Michael Hill profits fall 66%

Michael Hill International chairwoman Emma Hill. Photo supplied.
Michael Hill International chairwoman Emma Hill. Photo supplied.
Michael Hill International posted a 66% drop in first-half profit, mainly reflecting $A19.8million of provisions to reposition its Emma & Roe chain and to recognise costs of exiting the United States market.

The jewellery chain first flagged the provisions two weeks ago. It is exploring options for its US exit, including a sale of the business or through an agreement with landlords of its nine stores. The process is targeted to be completed by June 30.

In the first half, US revenue fell 15% to $US6million ($NZ8.2million) for a loss of $US5.6million on an earnings-before-interest-and-tax basis, including a provision for impairment and onerous leases of $US3.5million.

Emma & Roe achieved a 20% gain in sales to $A10.5million ($NZ11.2million) but recognised a $A15.2million charge for impairments and onerous leases, resulting in a $A19.6million ebit loss. Emma & Roe is being repositioned as a ``demi-fine jewellery'' chain. Redesigned stores and a new online offering are scheduled for the new financial year. There would be ``a material reduction'' in the number of stores, the company said.

For the retailer as a whole, profit dropped to $A8.7million in the six months ended December 31, from $A25.8million a year earlier. Sales from continuing operations rose 4.5% to $A342million. The company opened 14 Michael Hill stores in the first half and same-store sales edged up 0.3%. It now has a total 347 stores, including 30 in the Emma & Roe chain.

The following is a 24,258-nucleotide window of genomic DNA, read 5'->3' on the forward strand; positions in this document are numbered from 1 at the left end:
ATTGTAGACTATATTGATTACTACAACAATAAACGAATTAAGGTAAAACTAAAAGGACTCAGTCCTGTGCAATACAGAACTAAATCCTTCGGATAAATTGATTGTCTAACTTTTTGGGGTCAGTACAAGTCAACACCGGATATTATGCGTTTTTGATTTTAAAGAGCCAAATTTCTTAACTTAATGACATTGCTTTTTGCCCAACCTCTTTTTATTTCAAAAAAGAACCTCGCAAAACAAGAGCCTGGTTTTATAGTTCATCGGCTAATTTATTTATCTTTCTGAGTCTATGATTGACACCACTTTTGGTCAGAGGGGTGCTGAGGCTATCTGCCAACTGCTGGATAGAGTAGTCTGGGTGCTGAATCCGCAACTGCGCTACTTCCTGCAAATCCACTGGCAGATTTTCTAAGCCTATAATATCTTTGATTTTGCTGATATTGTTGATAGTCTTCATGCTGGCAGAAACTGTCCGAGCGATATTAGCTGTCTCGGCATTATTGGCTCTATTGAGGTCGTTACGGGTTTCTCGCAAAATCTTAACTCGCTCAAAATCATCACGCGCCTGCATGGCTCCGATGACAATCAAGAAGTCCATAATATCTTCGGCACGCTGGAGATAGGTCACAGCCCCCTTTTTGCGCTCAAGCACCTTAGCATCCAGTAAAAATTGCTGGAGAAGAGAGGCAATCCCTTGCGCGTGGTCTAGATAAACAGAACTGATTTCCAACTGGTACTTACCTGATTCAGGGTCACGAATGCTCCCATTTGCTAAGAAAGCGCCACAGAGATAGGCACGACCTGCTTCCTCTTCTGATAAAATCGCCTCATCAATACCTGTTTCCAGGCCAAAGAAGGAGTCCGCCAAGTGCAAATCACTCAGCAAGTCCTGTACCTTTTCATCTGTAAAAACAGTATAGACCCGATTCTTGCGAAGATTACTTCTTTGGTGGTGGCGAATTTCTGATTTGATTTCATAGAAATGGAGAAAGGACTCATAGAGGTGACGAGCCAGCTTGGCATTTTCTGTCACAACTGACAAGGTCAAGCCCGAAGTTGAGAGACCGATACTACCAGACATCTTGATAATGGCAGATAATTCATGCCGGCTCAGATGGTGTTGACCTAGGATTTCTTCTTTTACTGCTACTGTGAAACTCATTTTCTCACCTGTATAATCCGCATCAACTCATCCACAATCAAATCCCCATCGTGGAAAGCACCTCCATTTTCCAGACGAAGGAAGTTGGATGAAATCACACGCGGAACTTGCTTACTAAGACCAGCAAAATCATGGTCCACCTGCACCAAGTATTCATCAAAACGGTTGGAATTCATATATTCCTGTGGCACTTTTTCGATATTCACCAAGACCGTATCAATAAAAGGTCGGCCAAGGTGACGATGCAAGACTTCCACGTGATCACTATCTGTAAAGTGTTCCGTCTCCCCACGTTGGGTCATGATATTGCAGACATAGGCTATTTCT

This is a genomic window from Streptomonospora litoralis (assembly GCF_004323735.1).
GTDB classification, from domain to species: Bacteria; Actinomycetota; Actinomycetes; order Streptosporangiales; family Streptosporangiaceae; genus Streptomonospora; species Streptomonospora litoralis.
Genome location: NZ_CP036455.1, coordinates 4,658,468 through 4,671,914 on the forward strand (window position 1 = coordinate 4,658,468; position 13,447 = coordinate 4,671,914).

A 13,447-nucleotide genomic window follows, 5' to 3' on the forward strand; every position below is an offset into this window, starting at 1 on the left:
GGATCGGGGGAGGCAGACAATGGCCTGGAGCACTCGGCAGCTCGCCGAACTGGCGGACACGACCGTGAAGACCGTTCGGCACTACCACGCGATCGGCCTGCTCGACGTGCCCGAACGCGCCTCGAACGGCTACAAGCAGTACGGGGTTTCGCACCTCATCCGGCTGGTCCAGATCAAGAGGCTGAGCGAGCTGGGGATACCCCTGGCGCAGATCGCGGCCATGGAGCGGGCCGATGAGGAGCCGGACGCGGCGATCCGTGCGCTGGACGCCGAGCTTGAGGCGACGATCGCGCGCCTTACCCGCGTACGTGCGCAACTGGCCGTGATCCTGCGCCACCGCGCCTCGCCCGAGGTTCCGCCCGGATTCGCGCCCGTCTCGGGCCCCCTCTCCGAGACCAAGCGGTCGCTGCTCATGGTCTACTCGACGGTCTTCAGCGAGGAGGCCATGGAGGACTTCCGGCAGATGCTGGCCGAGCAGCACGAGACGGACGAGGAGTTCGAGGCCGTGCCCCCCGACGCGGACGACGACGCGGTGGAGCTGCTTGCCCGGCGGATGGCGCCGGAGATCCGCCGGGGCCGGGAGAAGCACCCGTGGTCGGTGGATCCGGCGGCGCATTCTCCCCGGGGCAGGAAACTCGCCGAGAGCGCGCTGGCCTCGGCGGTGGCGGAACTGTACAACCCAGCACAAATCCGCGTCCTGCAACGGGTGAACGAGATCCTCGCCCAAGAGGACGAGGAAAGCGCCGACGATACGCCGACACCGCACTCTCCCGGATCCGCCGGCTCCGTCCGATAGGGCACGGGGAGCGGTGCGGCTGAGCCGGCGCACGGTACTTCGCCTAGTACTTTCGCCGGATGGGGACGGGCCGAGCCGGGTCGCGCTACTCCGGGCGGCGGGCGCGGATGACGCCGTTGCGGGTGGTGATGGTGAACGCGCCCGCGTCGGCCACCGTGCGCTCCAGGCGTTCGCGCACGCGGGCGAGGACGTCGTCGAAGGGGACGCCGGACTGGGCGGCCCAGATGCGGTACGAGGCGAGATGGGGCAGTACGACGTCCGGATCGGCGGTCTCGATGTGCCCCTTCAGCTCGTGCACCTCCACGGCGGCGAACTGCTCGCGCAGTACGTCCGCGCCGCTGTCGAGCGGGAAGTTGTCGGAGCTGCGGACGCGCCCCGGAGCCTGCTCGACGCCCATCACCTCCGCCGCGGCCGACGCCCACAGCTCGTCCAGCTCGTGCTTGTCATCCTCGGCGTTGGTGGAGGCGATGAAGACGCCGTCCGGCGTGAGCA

``For the period, the group increased its overall revenues and achieved same-store sales growth despite challenging retail conditions and underperformance of the US and Emma & Roe businesses,'' chief executive Phil Taylor said.

``The company's core Michael Hill businesses in Australia, New Zealand and Canada performed strongly during the first quarter before experiencing a slowdown in the second quarter, in particular, the November trading period, where sales fell short of expectations,'' he said. ``This challenging November period, combined with a heavier investment in our marketing efforts, resulted in a flat ebit result from the combined three businesses.''

Total first-half ebit dropped to $A15million from $A40million.

Michael Hill will pay an interim dividend of A2.5c a share, unchanged from a year earlier.

In its biggest market of Australia, the Brisbane-based company's revenue rose 1.8% to $A185million, although ebit fell 3.2% to $A32.6million. The company said ``challenging November trading period and increased marketing costs impacted bottom line results''.

It said the Michael Hill brand was well positioned to take market share in Australia, in what it called ``a relatively stagnant category''.

Michael Hill New Zealand recorded a 4.2% gain in sales to about $70million while ebit fell 4.6% to $15.8million. It said increased investment in marketing and higher-than-expected payment plan costs ``adversely impacted the segment's bottom line''. Its focus in the second half was ``on lifting gross margin and achieving cost efficiencies''.

Canada was the standout segment for the retailer. Sales jumped 18% to $C73.7million ($NZ79.4million), while ebit rose by the same amount to $C10.4million as it opened seven stores to bring its total to 83 and ``captured additional market share from increased awareness and brand credibility''.

Ecommerce sales surged 73% in the first half to $A5.6million, accounting for just 1.7% of group revenue.

Michael Hill's dual-listed shares last traded on the ASX at $A1.095 and have dropped 19% in the past 12 months. - BusinessDesk


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